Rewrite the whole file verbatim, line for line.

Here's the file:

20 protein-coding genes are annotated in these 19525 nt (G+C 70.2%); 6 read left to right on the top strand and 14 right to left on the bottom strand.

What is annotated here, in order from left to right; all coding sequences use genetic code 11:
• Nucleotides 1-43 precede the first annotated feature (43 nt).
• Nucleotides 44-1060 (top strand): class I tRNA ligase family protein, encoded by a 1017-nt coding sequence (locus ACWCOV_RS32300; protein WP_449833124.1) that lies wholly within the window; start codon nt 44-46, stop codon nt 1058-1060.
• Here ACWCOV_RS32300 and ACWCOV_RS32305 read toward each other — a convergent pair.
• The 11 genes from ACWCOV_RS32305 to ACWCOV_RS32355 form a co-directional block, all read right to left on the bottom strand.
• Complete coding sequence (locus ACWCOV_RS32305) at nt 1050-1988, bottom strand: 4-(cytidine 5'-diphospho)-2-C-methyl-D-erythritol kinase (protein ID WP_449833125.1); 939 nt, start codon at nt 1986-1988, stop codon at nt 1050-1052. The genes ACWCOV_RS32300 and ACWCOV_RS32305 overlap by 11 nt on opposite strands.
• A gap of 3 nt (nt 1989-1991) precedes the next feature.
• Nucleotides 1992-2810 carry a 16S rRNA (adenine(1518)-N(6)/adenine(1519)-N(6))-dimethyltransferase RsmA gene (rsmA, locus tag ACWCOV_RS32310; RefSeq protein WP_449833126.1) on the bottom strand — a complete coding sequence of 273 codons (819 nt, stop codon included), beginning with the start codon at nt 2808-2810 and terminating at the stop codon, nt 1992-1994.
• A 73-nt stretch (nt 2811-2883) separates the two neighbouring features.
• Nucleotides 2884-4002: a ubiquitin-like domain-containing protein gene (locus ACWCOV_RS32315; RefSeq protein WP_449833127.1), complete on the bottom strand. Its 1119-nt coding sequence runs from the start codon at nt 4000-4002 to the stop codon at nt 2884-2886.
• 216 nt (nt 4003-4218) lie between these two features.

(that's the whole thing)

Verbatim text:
20 protein-coding genes are annotated in these 19525 nt (G+C 70.2%); 6 read left to right on the top strand and 14 right to left on the bottom strand.

What is annotated here, in order from left to right; all coding sequences use genetic code 11:
• Nucleotides 1-43 precede the first annotated feature (43 nt).
• Nucleotides 44-1060 (top strand): class I tRNA ligase family protein, encoded by a 1017-nt coding sequence (locus ACWCOV_RS32300; protein WP_449833124.1) that lies wholly within the window; start codon nt 44-46, stop codon nt 1058-1060.
• Here ACWCOV_RS32300 and ACWCOV_RS32305 read toward each other — a convergent pair.
• The 11 genes from ACWCOV_RS32305 to ACWCOV_RS32355 form a co-directional block, all read right to left on the bottom strand.
• Complete coding sequence (locus ACWCOV_RS32305) at nt 1050-1988, bottom strand: 4-(cytidine 5'-diphospho)-2-C-methyl-D-erythritol kinase (protein ID WP_449833125.1); 939 nt, start codon at nt 1986-1988, stop codon at nt 1050-1052. The genes ACWCOV_RS32300 and ACWCOV_RS32305 overlap by 11 nt on opposite strands.
• A gap of 3 nt (nt 1989-1991) precedes the next feature.
• Nucleotides 1992-2810 carry a 16S rRNA (adenine(1518)-N(6)/adenine(1519)-N(6))-dimethyltransferase RsmA gene (rsmA, locus tag ACWCOV_RS32310; RefSeq protein WP_449833126.1) on the bottom strand — a complete coding sequence of 273 codons (819 nt, stop codon included), beginning with the start codon at nt 2808-2810 and terminating at the stop codon, nt 1992-1994.
• A 73-nt stretch (nt 2811-2883) separates the two neighbouring features.
• Nucleotides 2884-4002: a ubiquitin-like domain-containing protein gene (locus ACWCOV_RS32315; RefSeq protein WP_449833127.1), complete on the bottom strand. Its 1119-nt coding sequence runs from the start codon at nt 4000-4002 to the stop codon at nt 2884-2886.
• 216 nt (nt 4003-4218) lie between these two features.